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There are times when coach Lisa Bluder draws pleasure from her Iowa women's basketball team beyond the win column.

If might be a Bethany Doolittle drop-step basket in the paint, a Melissa Dixon 3-pointer in transition or a no-look assist from all-Big Ten point guard Samantha Logic.

"I call them my 'Oh, wow' moments," Bluder said. "And after 30 years of coaching, you still get 'Oh, wow' moments … you've got to appreciate that, don't you?"

Bluder is in her 15th season at Iowa, and the program's all-time winningest coach is still bringing energy and passion to the job every day. Maybe it's because of seven straight NCAA appearances, the longest streak of any Big Ten school. Maybe it's the talent on the way in the next two recruiting classes. Maybe it's those "Oh, wow" moments.

And maybe it's this team, a tight circle bonded by camaraderie, one Bluder likes to be around at practice, at team meals and road trips. Like last Sunday's trip to Rutgers, when the Hawkeyes won a top-25 duel against a team coached by the woman who first gave the Hawkeye program national attention, C. Vivian Stringer.

Like Thursday's road trip to play a dangerous Illinois team, as No. 17 Iowa tries to improve on its 11-2 record and 2-0 Big Ten mark.

"I do believe this team is capable of making a Sweet 16," Bluder said.

The NCAA made changes to this year's tournament, which makes that a more realistic goal. The top four seeds in each of the four regionals will now host first- and second-round games. That means as a host, you'd only play teams seeded below you. Iowa hosted first- and second-round games the previous two seasons, but played national powers Notre Dame and Louisville as a decided underdog in the second round.

This team, and the senior trio of Logic, Dixon and Doolittle, could be the one to earn the Hawkeyes' first Sweet 16 appearance since 1996. Especially if it continues to shoot at a 42.1 percent clip from 3 and can shore up subpar 66.4 percent success from the free-throw line that is so puzzling that Bluder had a sports psychologist talk to her team about it this week.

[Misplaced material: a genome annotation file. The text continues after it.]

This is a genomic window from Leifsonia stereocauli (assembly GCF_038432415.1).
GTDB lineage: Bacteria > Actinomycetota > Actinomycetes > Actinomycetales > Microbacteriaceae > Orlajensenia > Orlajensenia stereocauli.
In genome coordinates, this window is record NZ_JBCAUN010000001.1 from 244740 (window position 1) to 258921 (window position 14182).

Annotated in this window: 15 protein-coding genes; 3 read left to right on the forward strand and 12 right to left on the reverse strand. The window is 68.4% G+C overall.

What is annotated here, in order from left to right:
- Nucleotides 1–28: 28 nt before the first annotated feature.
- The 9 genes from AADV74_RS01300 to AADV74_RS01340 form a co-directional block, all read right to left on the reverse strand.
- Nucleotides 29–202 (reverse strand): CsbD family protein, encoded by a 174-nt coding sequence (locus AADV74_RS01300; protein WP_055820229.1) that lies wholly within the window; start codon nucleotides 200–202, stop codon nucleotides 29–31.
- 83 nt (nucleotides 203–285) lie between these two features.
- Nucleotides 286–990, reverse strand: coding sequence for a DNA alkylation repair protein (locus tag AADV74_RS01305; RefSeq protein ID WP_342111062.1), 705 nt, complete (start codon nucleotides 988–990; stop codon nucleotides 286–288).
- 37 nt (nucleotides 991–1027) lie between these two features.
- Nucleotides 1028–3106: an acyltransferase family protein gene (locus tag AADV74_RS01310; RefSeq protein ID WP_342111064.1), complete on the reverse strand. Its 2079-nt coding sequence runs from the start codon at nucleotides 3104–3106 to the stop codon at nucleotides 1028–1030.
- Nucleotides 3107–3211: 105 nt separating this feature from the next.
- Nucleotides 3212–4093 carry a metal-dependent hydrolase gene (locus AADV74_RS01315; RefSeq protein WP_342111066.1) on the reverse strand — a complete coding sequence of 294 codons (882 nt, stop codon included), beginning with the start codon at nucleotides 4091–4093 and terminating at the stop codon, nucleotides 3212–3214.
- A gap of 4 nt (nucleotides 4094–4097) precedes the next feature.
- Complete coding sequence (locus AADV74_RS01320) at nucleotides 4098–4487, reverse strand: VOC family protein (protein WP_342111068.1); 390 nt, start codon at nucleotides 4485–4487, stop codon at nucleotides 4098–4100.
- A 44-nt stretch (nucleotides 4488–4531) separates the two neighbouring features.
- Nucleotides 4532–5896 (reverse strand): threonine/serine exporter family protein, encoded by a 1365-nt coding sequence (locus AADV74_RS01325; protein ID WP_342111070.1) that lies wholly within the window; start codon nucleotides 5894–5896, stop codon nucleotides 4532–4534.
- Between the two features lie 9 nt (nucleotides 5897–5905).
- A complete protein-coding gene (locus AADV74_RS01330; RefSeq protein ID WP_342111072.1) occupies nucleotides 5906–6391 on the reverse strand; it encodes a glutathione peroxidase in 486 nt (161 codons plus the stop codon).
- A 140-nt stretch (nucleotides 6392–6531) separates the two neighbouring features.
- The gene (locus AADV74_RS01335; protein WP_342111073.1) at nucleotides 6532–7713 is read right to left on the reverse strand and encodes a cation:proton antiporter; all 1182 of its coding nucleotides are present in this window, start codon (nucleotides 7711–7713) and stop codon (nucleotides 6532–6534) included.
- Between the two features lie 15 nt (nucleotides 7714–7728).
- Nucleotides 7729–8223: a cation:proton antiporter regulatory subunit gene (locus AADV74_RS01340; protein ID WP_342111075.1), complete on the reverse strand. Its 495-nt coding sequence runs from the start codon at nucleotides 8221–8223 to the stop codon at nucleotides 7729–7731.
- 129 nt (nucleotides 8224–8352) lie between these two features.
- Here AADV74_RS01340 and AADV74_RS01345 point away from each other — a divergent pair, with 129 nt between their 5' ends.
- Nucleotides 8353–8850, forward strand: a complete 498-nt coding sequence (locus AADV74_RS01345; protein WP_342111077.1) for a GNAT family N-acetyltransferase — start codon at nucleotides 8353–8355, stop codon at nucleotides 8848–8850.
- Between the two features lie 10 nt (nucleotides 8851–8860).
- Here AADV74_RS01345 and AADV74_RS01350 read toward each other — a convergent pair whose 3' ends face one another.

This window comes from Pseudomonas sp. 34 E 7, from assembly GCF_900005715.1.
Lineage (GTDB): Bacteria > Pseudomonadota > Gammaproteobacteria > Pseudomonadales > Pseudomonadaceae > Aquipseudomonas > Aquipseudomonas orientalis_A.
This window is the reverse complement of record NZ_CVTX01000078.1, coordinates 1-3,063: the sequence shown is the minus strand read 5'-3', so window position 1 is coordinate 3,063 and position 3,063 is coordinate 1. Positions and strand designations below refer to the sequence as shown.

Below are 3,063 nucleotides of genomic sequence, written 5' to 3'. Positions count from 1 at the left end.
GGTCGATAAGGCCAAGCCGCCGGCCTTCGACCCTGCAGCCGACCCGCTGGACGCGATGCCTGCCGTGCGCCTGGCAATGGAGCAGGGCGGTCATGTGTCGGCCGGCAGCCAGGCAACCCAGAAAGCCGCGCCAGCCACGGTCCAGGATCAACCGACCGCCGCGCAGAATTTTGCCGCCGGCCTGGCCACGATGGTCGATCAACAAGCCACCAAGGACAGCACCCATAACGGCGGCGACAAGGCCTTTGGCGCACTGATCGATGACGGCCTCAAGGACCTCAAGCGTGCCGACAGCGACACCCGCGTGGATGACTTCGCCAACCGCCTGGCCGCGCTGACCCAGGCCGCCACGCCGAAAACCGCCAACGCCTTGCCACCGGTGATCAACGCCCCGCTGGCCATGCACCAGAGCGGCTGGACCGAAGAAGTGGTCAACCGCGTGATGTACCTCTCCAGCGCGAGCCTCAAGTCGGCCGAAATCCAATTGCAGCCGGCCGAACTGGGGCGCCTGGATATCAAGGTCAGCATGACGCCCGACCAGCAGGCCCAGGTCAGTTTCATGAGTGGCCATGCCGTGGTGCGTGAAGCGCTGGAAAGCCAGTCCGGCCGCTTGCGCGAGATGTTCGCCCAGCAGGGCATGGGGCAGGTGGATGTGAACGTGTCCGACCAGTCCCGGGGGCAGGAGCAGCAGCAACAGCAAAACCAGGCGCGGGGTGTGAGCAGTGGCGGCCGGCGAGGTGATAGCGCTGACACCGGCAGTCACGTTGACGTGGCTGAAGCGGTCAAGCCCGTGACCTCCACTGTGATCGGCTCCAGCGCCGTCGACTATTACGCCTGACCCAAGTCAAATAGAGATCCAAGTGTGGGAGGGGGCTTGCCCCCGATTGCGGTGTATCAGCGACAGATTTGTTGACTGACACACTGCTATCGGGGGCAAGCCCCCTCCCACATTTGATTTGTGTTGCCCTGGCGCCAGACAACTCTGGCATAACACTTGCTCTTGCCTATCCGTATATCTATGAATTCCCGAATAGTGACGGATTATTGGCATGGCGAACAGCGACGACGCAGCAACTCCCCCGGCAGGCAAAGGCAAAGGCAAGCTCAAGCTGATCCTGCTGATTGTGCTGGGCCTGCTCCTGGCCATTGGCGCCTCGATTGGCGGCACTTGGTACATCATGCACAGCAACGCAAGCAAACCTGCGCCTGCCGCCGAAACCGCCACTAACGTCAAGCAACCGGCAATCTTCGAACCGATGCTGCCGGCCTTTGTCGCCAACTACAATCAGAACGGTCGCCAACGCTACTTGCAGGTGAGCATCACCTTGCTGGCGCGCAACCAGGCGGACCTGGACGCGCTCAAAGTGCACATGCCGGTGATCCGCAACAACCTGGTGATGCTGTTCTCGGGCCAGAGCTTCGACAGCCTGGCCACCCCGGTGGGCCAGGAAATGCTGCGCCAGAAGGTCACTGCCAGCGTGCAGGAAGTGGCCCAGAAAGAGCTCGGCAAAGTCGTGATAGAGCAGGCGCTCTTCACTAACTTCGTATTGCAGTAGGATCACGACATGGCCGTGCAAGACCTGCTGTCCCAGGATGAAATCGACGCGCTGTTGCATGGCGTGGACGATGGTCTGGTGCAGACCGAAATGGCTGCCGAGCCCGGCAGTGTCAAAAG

Logic is the active career assists leader in the nation, and sixth on the Big Ten's all-time list. Many of those 702 dimes have been dropped to Dixon, who committed to Iowa before a scholarship was open.

Iowa was holding its last available ride for highly recruited center Kiah Stokes from Linn-Mar. Dixon, from Johnsburg, Ill., agreed to come as a grayshirt — she'd pay her first year, then go on scholarship the final four.

"And then when Kiah went to Connecticut, it opened up a scholarship," Bluder said. "The night that Kiah called me, I called the Dixon family and extended them a scholarship offer and they were thrilled."

Dixon became Iowa's career leader in 3-pointers with 263 when she swished six of them at Rutgers. She made a school-record 10 at Drake last month. She is Iowa's top scorer at 21 points a game, leads the nation with 4.08 triples a game and is 11th in 3-point percentage at .482.

All three seniors have played significant roles since their freshman seasons, and are 1,000-point career scorers. All three average double figures this year, as do freshman Whitney Jennings and sophomore Ally Disterhoft on a team averaging a fan-pleasing 81.5 points a game.

"Having that senior leadership is so invaluable," Bluder said.

They've created plenty of "Oh, wow" moments, too. And who knows? Maybe a Sweet 16.

Hawkeye columnist Rick Brown is a 10-time Iowa Sportswriter of the Year. Follow him on Twitter: @ByRickBrown

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